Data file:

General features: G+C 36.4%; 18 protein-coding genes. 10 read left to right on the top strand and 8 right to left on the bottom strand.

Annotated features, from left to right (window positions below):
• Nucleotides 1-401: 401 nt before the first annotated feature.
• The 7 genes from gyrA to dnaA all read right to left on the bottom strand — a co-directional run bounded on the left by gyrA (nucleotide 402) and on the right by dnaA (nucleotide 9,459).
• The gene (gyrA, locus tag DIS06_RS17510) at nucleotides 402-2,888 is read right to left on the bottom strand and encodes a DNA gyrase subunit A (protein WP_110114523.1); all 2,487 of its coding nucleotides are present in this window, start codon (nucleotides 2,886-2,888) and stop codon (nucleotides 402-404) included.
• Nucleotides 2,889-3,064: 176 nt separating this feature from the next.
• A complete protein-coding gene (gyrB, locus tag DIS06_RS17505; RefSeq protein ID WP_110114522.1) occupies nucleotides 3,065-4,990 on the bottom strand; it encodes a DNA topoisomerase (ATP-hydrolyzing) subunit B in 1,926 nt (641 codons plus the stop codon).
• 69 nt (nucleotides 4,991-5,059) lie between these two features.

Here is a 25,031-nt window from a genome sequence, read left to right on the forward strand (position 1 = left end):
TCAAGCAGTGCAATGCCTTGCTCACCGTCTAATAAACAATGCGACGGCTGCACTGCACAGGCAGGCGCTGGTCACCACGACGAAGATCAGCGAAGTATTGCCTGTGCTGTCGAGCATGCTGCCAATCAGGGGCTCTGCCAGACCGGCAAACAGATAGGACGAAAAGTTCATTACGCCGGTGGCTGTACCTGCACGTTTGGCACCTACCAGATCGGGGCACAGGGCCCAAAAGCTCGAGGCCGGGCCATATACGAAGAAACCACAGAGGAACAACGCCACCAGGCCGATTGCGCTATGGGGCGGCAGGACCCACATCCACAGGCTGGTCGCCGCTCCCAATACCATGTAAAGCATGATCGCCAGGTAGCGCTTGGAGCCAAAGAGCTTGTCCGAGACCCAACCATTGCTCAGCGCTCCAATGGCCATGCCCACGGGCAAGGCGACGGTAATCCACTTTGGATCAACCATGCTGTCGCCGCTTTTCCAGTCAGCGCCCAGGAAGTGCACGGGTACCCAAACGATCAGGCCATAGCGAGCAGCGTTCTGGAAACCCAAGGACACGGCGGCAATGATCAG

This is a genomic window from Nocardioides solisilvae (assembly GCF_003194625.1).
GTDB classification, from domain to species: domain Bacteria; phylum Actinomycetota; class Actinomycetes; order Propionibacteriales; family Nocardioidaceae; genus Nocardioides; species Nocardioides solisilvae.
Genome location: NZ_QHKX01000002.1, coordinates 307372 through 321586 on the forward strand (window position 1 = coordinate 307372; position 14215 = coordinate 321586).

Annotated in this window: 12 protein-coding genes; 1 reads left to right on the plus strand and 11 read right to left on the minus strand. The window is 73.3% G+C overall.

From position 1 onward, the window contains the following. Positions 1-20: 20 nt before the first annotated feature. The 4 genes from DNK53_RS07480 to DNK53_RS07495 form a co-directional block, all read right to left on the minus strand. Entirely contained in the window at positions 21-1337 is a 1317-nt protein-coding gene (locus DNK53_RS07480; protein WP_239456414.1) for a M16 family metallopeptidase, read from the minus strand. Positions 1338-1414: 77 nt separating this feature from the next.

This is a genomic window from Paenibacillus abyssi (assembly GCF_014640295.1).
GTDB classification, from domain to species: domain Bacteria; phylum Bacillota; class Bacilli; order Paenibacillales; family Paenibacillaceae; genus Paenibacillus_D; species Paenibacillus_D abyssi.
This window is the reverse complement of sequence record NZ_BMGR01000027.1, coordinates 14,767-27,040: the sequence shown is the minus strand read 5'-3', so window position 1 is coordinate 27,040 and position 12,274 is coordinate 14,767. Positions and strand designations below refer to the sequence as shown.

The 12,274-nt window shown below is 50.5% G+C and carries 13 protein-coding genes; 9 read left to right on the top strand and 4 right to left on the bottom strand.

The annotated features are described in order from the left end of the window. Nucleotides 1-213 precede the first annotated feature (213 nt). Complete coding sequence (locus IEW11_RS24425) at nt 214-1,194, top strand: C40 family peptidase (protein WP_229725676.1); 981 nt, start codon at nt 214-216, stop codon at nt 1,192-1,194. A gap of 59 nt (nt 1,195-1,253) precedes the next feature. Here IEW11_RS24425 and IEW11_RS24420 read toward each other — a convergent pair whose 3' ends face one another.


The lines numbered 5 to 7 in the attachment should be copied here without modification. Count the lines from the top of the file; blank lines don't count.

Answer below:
• The gene (gyrA, locus tag DIS06_RS17510) at nucleotides 402-2,888 is read right to left on the bottom strand and encodes a DNA gyrase subunit A (protein WP_110114523.1); all 2,487 of its coding nucleotides are present in this window, start codon (nucleotides 2,886-2,888) and stop codon (nucleotides 402-404) included.
• Nucleotides 2,889-3,064: 176 nt separating this feature from the next.
• A complete protein-coding gene (gyrB, locus tag DIS06_RS17505; RefSeq protein ID WP_110114522.1) occupies nucleotides 3,065-4,990 on the bottom strand; it encodes a DNA topoisomerase (ATP-hydrolyzing) subunit B in 1,926 nt (641 codons plus the stop codon).